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Bobby Abreu and the Hall of Very Good

The former Phillie outfielder would not get my Hall of Fame vote

Philadelphia Phillies v San Francisco Giants
Bobby Abreu: Good player, not a Hall of Famer

Hall of Fame voting is underway, and as always, there has been a good amount of debate over the worthiness of the candidates. One of the most heavily debated names is former Phillie Bobby Abreu.

I do not have an official vote for the baseball Hall of Fame, nor do I anticipate the BBWAA awarding me a ballot any time soon. But if I had one, I would not put a checkmark next to Bobby Abreu’s name.

I realize that statement is akin to sacrilege at The Good Phight considering one of the founding principles was that Bobby Abreu was criminally underrated and unappreciated. And I know many of his supporters will point to statistics that will show he was one of the game’s best players and deserves enshrinement in Cooperstown.

I still wouldn’t vote for him. Admittedly, I’m somewhat of a snob when it comes to my Hall of Fame standards. I feel that the Hall of Fame has as much to do with narrative as it does with statistics and on-field performance, and a player needs to be undeniably great, carry some sort of “wow” factor, or figure into baseball history in some manner. And I don’t think Abreu qualifies on any of those counts.

I watched Abreu’s entire career with the Phillies, and I never got the sense that I was watching a future Hall of Famer. Maybe some of the criticisms (not enough home runs, poor defense) were overblown, but he always felt like more of a “Hall of Very Good” player to me.

I clearly wasn’t the only one who felt that way. All-Star Game appearances, MVP voting, and other awards are subject to the whims of the voting public, and shouldn’t be the only guideline, but Abreu didn’t merit much consideration when they were decided. He only made it to two All-Star games, won a single Silver Slugger Award, and the highest he ever finished in MVP voting was 12th.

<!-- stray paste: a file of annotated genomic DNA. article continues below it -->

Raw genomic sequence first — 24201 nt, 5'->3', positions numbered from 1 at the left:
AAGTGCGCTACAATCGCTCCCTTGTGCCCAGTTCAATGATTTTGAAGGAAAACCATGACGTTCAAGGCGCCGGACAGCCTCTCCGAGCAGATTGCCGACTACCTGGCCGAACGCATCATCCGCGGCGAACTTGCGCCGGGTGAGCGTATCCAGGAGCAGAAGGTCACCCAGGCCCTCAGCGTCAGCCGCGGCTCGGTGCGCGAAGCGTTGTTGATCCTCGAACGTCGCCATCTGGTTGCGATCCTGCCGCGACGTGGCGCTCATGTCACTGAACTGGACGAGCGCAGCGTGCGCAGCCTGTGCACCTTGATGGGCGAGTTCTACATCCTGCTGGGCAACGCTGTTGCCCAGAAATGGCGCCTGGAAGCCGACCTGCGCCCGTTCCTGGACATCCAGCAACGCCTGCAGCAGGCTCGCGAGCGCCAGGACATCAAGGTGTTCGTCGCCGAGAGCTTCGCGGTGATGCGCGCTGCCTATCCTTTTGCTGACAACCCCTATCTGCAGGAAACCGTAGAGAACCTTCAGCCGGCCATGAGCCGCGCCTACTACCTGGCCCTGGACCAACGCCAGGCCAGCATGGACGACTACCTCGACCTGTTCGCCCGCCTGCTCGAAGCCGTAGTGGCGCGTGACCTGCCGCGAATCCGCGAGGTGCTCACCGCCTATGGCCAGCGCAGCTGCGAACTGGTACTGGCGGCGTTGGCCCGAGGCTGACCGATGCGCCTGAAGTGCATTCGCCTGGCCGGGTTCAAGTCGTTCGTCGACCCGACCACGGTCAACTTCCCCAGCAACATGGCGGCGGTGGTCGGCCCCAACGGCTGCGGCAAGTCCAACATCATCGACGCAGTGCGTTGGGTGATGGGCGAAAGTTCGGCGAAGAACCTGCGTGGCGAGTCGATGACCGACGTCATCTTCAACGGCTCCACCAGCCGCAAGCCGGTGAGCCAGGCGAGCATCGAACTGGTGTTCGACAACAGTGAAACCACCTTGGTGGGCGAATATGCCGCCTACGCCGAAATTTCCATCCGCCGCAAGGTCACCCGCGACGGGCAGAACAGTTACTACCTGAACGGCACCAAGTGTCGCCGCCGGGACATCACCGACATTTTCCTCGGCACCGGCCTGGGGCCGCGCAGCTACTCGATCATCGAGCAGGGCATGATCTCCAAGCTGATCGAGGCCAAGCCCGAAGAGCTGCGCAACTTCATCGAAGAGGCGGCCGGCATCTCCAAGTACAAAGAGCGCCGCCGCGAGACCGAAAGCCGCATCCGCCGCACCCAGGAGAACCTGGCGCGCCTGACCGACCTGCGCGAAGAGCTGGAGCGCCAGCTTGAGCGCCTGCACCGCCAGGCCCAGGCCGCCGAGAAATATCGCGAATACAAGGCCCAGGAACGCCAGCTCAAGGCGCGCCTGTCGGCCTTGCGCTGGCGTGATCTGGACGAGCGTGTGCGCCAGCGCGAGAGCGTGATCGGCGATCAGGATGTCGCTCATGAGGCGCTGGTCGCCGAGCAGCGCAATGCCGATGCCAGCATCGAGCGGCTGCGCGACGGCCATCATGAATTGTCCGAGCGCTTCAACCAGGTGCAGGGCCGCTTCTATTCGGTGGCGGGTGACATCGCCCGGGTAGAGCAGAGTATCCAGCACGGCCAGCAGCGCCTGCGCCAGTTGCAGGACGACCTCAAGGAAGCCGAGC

It might be unfair to judge a player’s Hall of Fame worthiness by their playoff success or lack thereof, but Abreu is severely lacking in this department as well. He only made the playoffs in four seasons and won just a single playoff series in his 18-year career. I don’t want to hold all the sins of the late 90s/early 00s Phillies against him, but there was also a sentiment that trading Abreu in 2006 helped spark the Phillies to return to the playoffs the following year.

Sadly, the signature moment of Abreu’s career was winning the 2005 All-Star Home Run Derby, and his subsequent lack of home run production in the second half is one of the reasons the myth of the “Home Run Derby” curse exists.

Look at players with the highest similarity score on Baseball Reference:

That’s a list of “Hall of Very Good” players. Those were all fine players who had solid careers, but (bizarre 57 home run season aside) do you hear the name Luis Gonzalez and think “Hall of Famer?”

If Abreu does indeed earn enshrinement, I will be happy for him and for the Phillies to have another player represented. But if it was up to me, he would just have to settle for being regarded as a very good player, a level below baseball immortality.